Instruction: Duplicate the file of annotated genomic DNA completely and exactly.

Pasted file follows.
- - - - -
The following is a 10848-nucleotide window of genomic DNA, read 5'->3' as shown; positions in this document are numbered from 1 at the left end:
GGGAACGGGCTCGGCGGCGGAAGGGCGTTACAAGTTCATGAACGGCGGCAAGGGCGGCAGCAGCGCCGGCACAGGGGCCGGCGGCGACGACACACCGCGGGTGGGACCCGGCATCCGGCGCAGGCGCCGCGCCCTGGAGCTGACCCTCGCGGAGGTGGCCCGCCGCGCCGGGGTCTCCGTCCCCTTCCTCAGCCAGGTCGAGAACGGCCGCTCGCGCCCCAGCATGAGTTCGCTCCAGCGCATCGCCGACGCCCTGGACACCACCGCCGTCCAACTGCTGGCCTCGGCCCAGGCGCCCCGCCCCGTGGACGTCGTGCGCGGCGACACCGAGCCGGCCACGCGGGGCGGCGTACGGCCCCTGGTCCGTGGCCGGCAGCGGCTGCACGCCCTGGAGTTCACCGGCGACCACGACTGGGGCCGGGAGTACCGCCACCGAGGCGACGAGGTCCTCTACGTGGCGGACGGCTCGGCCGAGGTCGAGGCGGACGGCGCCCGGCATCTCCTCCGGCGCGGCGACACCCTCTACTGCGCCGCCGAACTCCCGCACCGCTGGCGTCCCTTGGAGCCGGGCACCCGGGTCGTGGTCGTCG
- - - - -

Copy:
The following is a 10848-nucleotide window of genomic DNA, read 5'->3' as shown; positions in this document are numbered from 1 at the left end:
GGGAACGGGCTCGGCGGCGGAAGGGCGTTACAAGTTCATGAACGGCGGCAAGGGCGGCAGCAGCGCCGGCACAGGGGCCGGCGGCGACGACACACCGCGGGTGGGACCCGGCATCCGGCGCAGGCGCCGCGCCCTGGAGCTGACCCTCGCGGAGGTGGCCCGCCGCGCCGGGGTCTCCGTCCCCTTCCTCAGCCAGGTCGAGAACGGCCGCTCGCGCCCCAGCATGAGTTCGCTCCAGCGCATCGCCGACGCCCTGGACACCACCGCCGTCCAACTGCTGGCCTCGGCCCAGGCGCCCCGCCCCGTGGACGTCGTGCGCGGCGACACCGAGCCGGCCACGCGGGGCGGCGTACGGCCCCTGGTCCGTGGCCGGCAGCGGCTGCACGCCCTGGAGTTCACCGGCGACCACGACTGGGGCCGGGAGTACCGCCACCGAGGCGACGAGGTCCTCTACGTGGCGGACGGCTCGGCCGAGGTCGAGGCGGACGGCGCCCGGCATCTCCTCCGGCGCGGCGACACCCTCTACTGCGCCGCCGAACTCCCGCACCGCTGGCGTCCCTTGGAGCCGGGCACCCGGGTCGTGGTCGTCG